If you ask most people in Britain today for their views on the first world war, they tell you that it was a futile holocaust in which our nation’s brave and disillusioned young men were herded into a hell of mud and machine-gun fire by incompetent products of the English public schools. Executions for cowardice were a daily occurrence.
Fairly or unfairly, they will cite such various sources as Ben Elton’s Blackadder Goes Forth, Alan Clark’s The Donkeys, Sebastian Faulks’ Birdsong, the poems of Siegfried Sassoon and Wilfred Owen and sundry articles by Max Hastings and others.
This is the modern myth. Only a few question it: war buffs obsessed with a local regiment, with weapons and medals perhaps, and a well established though relatively small group of historical scholars of which Dan Todman, the author of this book, is one.
The theme of The Great War: Myth and Mystery is the development of today’s myth and why it is completely dominant, despite, in recent years, a wealth of first-rate historical research. The fact is that the generals were not all incompetent; that it is often forgotten how the British army achieved an overwhelming victory in the summer and autumn of 1918; that British executions for cowardice and desertions were fairly rare and death sentences frequently set aside; that German military dominance of the Channel ports posed a threat to Britain’s imperial lifelines — of vital interest to us at that time; that most of the five million British soldiers who took part survived; and that British losses were absolutely less than those of the French, German and Russian, and, relative to population, than those of the Italians.
The modern myth rests of course on an element of truth; no account of the first world war presents a pretty picture; but the myth is a distortion, preferred because it is simple, democratic and unqualifiedly anti-war. As such, Todman recognises, it carries a far more powerful charge than any more sober historical analysis.
Attempts today such as I witnessed earlier last year –— to try to get, for example, English literature scholars to agree over a seminar table with historians on the ‘truth about the war’ — are doomed to failure, even though the ‘historians’ truth’ is hardly less terrible.
What Todman points out is that the modern myth has been many years in the making, and it is not merely a creation of the later Sixties, when establishment notions of empire, authority and tradition were apparently overthrown. In this thorough and stimulating survey, he takes the reader through the minutiae of changing attitudes over the past 80 years.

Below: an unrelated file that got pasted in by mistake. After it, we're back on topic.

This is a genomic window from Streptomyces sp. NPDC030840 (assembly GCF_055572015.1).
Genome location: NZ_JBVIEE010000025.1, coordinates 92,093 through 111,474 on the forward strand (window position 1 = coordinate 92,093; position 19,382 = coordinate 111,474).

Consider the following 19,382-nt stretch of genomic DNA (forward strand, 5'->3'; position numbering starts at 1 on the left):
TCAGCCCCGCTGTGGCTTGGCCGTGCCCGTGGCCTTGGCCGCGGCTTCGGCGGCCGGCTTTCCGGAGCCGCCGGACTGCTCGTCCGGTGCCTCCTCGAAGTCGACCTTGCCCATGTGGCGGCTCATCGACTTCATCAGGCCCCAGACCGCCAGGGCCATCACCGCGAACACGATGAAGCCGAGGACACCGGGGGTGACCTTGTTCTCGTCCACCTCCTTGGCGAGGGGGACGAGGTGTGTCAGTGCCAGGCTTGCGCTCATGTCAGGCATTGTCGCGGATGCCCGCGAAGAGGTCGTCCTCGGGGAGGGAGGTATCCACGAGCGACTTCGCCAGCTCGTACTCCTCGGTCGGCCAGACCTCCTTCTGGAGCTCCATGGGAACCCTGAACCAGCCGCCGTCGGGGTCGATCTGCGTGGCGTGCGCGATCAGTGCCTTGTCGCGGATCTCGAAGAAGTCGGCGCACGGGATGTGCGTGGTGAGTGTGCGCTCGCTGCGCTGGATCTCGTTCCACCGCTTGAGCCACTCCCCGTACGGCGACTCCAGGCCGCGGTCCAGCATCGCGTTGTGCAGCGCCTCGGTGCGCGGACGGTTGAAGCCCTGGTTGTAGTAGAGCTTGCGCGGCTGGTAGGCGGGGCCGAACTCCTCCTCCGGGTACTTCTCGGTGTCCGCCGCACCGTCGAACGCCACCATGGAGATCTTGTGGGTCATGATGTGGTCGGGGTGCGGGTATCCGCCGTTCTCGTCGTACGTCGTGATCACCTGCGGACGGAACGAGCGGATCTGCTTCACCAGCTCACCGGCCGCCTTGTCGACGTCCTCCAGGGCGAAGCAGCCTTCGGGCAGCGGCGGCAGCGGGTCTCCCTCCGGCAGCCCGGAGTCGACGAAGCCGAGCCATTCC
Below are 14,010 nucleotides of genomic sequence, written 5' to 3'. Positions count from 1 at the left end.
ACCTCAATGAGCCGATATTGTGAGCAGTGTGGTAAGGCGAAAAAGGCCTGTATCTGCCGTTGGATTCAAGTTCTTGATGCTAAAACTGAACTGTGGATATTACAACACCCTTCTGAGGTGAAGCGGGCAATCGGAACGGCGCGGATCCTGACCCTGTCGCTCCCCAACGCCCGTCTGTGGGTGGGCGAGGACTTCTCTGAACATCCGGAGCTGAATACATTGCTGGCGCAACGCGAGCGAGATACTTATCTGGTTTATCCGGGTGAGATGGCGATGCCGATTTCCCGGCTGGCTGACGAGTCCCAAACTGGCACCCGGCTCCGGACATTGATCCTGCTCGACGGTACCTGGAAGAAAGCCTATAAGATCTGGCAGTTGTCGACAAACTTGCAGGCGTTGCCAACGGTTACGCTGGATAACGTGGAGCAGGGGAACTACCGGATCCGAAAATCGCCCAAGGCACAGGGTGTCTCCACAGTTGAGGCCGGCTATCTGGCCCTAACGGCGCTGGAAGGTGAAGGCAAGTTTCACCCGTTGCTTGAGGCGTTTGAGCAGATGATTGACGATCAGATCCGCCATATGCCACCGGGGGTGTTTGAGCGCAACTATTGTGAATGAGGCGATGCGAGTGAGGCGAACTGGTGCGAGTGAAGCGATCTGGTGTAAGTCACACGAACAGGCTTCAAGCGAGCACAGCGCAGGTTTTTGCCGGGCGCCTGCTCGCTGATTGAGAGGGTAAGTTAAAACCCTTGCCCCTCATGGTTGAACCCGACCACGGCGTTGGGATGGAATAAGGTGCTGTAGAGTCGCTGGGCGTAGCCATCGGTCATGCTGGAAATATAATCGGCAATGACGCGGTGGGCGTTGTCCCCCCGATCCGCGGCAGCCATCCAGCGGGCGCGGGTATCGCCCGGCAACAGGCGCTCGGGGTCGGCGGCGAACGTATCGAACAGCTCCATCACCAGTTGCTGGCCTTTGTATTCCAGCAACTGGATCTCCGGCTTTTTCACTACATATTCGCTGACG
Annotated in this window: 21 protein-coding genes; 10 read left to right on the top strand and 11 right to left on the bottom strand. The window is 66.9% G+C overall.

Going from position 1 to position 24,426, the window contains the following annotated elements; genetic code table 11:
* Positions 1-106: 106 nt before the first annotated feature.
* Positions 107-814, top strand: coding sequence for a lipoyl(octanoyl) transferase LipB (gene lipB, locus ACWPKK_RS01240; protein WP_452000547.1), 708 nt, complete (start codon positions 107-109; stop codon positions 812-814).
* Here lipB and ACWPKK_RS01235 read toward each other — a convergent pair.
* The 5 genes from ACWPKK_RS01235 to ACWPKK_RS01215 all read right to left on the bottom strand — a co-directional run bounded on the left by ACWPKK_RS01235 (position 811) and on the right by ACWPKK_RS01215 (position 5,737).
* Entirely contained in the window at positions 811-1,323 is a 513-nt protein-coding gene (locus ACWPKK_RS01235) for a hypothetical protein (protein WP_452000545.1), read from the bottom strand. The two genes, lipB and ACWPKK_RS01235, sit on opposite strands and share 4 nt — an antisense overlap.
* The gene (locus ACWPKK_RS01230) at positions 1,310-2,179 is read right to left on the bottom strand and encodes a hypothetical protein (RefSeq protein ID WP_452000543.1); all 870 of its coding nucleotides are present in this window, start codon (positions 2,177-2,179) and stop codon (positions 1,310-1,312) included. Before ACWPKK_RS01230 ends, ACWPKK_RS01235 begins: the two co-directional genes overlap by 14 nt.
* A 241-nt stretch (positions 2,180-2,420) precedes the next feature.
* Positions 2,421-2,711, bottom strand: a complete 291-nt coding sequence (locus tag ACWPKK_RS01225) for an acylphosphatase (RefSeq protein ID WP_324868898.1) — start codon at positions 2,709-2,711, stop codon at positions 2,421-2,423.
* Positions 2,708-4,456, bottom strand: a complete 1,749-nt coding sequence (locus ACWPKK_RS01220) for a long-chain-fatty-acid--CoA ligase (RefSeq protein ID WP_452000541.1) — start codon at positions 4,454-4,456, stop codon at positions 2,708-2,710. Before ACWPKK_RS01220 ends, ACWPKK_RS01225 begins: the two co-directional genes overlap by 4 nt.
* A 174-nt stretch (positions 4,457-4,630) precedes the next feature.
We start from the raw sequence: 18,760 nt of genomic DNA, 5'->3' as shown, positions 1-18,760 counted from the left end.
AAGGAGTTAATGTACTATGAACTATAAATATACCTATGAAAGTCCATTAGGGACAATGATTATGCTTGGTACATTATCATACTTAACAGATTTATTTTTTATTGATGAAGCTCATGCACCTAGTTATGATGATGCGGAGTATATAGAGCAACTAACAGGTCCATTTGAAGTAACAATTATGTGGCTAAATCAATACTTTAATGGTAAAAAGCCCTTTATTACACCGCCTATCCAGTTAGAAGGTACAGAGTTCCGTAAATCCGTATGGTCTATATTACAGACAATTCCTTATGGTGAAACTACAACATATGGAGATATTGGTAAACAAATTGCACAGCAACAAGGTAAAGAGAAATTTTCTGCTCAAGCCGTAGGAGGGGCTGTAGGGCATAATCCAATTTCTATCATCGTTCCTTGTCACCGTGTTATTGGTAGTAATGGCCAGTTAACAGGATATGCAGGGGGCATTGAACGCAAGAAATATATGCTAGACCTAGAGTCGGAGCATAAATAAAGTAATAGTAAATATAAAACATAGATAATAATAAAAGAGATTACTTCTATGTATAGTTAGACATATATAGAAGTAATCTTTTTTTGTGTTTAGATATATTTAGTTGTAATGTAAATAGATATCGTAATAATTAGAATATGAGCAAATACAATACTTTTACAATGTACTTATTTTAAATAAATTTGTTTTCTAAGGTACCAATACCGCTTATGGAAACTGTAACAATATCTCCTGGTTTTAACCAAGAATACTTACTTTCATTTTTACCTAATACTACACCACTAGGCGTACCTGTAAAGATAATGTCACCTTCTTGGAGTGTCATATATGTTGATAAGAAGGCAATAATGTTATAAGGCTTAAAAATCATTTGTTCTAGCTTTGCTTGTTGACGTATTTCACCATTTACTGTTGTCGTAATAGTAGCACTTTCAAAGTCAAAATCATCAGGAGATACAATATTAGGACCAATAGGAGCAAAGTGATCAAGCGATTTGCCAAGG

Immediately after the Great War a large population of the bereaved required a quite different myth of the war as a noble struggle, which, at a great price, freed mankind from tyranny. Anybody who had dismissed the war as ‘futile’ in 1920 would have been chased down the street by a furious mob.
Many of the soldiers returning from the Front took the same line, and felt, too, that their experience had been valuable personally; but others, as the decade wore on, felt disappointed about the postwar world, and bitter about the dislocation of their lives. There were the beginnings of an active debate, pursued also in war literature; and this continued among those who had grown up in the shadow of their fathers’ and uncles’ military service, such as the historians John Terraine and Martin Middlebrook on opposite sides.
This family link was not broken for the next generation, with the grandchildren still emotionally engaged but now at a greater remove and likelier to absorb uncritically the more pacifist mood of the Sixties and Seventies. These included Alan Bleasdale, whose Monocled Mutineer was such brilliant television — and such bad history — as well as many influential historians on the other side of the debate.
Today, with all but half a dozen of the 1914-18 veterans gone, people still under 40 have grown up with the modern myth, fully fledged, and have generally little awareness of any contrary view. Their tenuous connections with the event are forged mostly by television and a growing heritage industry. Despite the potentially deadening effects of ‘heritage’ battlefield sites with mown lawns, and, as they become increasingly routine, of the school trips and the readings of Sassoon’s poems, Todman believes this present phase has many years to run.
Much depends on what happens in the coming decades. Eventually this poignant, distorted myth will fade, as has happened even to the powerful national myth of the French Revolution. In 1989 on a visit to France I was amazed, having been taught that the Revolution was either a hideous bloodbath or a new dawn for mankind, to find that the French were treating the 200th anniversary mostly as the opportunity for parties and merchandising. There were revolutionary slogans on a cider bottle I bought, and processed cheese was sold with little cardboard cut-out Walt Disney figures such as ‘Mickey Mouse Révolutionnaire’ and ‘Donald Duck Aristocrate’.
The time may come, too, when General Haig is reduced to a cuddly toy and Siegfried Sassoon’s fine features decorate a mud-pack in a beauty parlour. It may take until then for conscientious historians, free at last of the myth’s dominance, to win their battle to be believed.
Hugh Cecil is the author of The Flower of Battle: How Britain Wrote the Great War (Steerforth Press).